Improve Deterrence

Countries requesting U.S. BMD assets may accept their gradual reduction if the nation has a greater ability to impose consequences on their adversaries. This approach, unlike purely defensive weaponry, carries risk of exacerbating a volatile situation. In such cases, a commitment to build capabilities which complement flexible response options by the U.S. and partner nations may be a better answer. Countries might take steps to improve their ability to facilitate allied response by reinforcing internal support systems such as terrestrial or aerospace communications, building materiel repair facilities, or fortifying locations to improve supporting logistic movements.

Agreeing to alternate between offensive and defensive forces may also reduce the need for a persistent BMD presence. In March 2014, the U.S. provided Poland offensive strike capability with ten F-16s during the Ukrainian crisis in order to demonstrate a commitment to regional security. Patriot forces deployed to Poland later as part of a military exercise, but did not remain there. Poland is investing more than $9 billion to modernize their air defense forces, opting to use systems which maintain NATO interoperability. This type of mutually supportive development improves the chances for successful military operations during actual conflict.

Build Resiliency

In addition to offensive and defensive programs, countries may reduce the necessity for a geographic area to require a persistent missile defense presence. The request for BMD may stem from a need to protect vital infrastructure or resources in that location – for example, an area might have a large amount of banking or government infrastructure, a confluence of oil and gas fields, or hold the majority of defense or civil infrastructure. The U.S. may coordinate BMD deployment timelines with U.S. government construction projects or energy security measures designed to reduce that location as an “Achilles Heel.” Building bunkers, or placing new airfields, server farms, pipelines or other infrastructure which are not within range of threat missiles, could provide better resiliency against attack. If the area being defended is no longer a central point of failure, then the urgency for seeking continuous BMD coverage may be lower. Infrastructure projects may take longer to execute but allows for an eventual reduction of deployed U.S. BMD assets, helping them remain flexible in a crisis.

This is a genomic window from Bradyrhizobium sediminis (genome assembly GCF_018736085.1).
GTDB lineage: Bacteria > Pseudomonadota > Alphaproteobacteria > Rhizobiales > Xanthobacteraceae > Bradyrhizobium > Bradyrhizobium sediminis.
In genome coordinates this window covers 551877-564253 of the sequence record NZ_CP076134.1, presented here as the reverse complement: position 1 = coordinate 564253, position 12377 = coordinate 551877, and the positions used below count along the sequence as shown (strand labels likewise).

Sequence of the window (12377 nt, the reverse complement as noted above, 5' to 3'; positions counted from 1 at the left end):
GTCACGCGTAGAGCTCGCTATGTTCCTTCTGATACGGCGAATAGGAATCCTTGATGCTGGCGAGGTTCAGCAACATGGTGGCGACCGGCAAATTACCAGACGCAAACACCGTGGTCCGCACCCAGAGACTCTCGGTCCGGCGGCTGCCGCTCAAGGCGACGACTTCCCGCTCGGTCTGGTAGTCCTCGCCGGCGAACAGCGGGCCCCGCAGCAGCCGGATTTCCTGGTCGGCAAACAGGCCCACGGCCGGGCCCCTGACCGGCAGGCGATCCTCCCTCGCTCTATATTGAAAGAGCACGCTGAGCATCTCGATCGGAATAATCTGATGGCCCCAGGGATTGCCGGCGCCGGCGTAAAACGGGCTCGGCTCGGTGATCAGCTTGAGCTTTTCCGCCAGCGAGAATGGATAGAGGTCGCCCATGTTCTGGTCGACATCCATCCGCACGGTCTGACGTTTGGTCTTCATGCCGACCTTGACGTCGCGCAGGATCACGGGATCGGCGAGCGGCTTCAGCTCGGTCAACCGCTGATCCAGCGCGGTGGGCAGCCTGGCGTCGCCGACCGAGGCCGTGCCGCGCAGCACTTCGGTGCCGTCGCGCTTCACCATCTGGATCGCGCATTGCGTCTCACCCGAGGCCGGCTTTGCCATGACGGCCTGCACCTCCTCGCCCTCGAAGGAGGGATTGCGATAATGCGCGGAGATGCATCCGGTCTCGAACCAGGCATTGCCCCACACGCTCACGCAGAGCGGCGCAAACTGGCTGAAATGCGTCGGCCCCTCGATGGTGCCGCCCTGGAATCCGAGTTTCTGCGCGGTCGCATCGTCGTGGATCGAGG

Improving the country’s internal resilience to missile attack has the dual benefit of requiring the adversary to reevaluate their missile capabilities. Adversary strike forces may now need to cover a larger area, or may require greater accuracy and penetrability due to advanced construction methods. The adversary may also require better proficiency with coordinated attack, or lead to additional opportunities to expose hostile intentions or exploit weaknesses.

Engaging non-DoD agencies has to be part of the long term strategy for missile defense. With austere budgets and looming sequestration, the Defense Department faces an arduous task investing in evolutionary improvements. Consequently the U.S. will continue to contend with capacity limitations in using missile defense forces as an instrument of diplomacy. While the U.S. remains steadfast in taking a lead role for security cooperation, the strategy requires assurances toward building internal security if collective defense is to be sustainable.

This article has been first published at E-International Relations Website on Sep, 10, 2015. and has been re-published under Creative Commons License provided by the Original Publisher. 

About The Author:


Duane Neal is a Lieutenant Commander in the U.S. Navy who has served onboard warships as an Aegis combat systems officer, and specializes in missile defense.  He has worked for U.S. Strategic Command, the Defense Threat Reduction Agency, and has published in Missile Defense Review.  LCDR Neal holds a M.S. in Military Studies from the Marine Corps Command and Staff College and a B.S. in Naval Architecture from the U.S. Naval Academy. He tweets at @IAMDSystems
Name